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Four takeaways from No. 1 Duke’s win over No. 4 Virginia

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R.J. Barrett and Zion Williamson combined to score 57 points as No. 1 Duke survived an off-night from Cam Reddish to take down No. 4 Virginia, the last remaining unbeaten in college basketball, 72-70.

De’Andre Hunter led Virginia with 18 points while Ty Jerome finished with 14 points, four assists and four boards, the majority of his damage being done in the second half. Duke led 37-32 heading into halftime, cut the lead to 40-39 by the first TV timeout. From that point until the Blue Devils used a 6-0 run to push their lead out to 67-60, the game was a thrilling, one possession battle between two of the best teams in the country.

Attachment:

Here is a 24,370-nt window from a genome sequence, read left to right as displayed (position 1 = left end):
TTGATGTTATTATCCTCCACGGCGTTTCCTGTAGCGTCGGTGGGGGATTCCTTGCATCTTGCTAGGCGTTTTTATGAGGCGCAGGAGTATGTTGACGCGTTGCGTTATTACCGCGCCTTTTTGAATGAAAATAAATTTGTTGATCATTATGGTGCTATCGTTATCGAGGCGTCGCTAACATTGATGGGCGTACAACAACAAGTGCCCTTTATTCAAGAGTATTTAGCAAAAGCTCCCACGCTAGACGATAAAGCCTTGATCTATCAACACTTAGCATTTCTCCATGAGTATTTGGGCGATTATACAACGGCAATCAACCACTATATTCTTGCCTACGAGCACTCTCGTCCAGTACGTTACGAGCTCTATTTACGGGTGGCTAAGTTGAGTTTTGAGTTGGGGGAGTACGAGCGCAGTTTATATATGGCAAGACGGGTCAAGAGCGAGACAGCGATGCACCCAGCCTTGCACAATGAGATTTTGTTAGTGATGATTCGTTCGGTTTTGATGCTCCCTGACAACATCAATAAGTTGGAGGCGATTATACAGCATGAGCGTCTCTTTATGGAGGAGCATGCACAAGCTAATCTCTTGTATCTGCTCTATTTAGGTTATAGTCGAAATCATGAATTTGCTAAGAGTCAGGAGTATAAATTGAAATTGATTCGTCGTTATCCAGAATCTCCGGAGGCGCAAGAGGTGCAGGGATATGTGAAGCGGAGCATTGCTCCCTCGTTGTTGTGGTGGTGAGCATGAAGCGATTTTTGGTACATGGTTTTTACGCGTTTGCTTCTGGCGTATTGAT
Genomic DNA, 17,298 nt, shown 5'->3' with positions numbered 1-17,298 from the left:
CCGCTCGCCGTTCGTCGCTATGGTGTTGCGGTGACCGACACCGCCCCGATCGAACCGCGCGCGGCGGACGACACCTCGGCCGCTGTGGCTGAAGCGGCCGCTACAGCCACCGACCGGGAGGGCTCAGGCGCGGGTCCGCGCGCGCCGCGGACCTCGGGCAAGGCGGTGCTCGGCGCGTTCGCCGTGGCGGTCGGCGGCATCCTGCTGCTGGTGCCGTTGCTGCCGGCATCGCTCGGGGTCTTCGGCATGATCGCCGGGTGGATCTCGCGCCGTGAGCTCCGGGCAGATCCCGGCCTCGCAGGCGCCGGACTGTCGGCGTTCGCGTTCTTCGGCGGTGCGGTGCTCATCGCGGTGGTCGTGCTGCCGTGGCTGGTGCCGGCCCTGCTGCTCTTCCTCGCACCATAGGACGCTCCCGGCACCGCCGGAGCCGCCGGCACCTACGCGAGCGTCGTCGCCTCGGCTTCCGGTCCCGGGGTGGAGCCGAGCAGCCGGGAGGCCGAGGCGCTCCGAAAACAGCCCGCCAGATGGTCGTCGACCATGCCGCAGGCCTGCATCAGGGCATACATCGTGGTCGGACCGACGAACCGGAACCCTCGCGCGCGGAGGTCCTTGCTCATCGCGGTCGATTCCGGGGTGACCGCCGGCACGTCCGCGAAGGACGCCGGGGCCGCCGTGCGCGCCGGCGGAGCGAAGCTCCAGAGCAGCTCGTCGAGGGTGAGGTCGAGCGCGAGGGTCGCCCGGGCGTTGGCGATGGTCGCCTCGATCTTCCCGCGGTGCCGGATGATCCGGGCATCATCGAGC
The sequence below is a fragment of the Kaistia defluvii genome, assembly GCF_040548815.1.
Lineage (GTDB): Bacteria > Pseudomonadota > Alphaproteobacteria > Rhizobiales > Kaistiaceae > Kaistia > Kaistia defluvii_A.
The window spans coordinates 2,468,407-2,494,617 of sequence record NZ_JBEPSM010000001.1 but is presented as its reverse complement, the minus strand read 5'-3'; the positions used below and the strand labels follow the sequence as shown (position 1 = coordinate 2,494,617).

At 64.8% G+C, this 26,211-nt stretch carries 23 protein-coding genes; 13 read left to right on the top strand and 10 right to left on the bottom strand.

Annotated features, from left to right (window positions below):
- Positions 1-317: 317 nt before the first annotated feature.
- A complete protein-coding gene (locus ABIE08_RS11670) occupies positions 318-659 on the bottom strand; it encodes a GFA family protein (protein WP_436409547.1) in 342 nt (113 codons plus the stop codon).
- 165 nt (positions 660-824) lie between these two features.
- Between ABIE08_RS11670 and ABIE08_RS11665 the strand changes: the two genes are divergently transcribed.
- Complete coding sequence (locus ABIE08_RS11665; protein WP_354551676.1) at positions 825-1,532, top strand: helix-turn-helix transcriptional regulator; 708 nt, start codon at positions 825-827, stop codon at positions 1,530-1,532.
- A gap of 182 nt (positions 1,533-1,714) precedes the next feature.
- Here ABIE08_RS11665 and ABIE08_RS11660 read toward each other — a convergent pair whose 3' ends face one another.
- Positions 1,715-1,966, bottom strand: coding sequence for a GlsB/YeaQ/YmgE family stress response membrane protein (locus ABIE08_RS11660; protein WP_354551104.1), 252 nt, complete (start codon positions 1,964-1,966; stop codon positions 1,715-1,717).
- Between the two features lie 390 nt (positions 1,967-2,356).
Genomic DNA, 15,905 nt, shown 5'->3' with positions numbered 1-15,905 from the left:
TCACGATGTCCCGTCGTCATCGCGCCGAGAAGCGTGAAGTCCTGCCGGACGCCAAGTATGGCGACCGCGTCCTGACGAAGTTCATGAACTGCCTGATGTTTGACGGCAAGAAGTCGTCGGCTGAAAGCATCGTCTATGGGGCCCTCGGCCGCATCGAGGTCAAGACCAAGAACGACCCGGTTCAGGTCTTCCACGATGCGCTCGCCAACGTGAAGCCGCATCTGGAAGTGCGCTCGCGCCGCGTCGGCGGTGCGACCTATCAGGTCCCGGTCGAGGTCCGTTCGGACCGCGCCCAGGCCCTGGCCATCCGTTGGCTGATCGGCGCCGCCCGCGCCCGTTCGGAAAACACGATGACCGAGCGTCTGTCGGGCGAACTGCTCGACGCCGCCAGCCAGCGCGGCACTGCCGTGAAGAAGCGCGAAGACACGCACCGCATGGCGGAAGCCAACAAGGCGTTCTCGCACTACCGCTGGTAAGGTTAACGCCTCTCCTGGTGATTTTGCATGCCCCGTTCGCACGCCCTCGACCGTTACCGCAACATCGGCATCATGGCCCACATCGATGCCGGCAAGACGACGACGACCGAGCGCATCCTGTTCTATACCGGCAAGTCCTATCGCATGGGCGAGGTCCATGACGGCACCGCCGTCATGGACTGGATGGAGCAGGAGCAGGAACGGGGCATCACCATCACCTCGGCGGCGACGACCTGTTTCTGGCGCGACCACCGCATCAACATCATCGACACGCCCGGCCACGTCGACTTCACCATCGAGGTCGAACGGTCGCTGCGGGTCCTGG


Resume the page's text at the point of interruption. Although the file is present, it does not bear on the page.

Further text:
For me, that was the most important factor on display.

These could very well be the two best teams in college basketball. On a different day — one where Kyle Guy or Braxton Key makes one or two of the handful of wide open threes they had in the second half — Virginia wins this game. At the same time, we can say that if Tre Jones is healthy for the return leg, Duke could go into John Paul Jones Arena and get a win and no one would be surprised.

Speaking of Jones, much was made of the importance of his absence in the buildup to this game, but Duke still managed to find a way to win.

Here are four things to takeaway from the result:

1. ZION WILLIAMSON IS SPECIAL

Breaking news!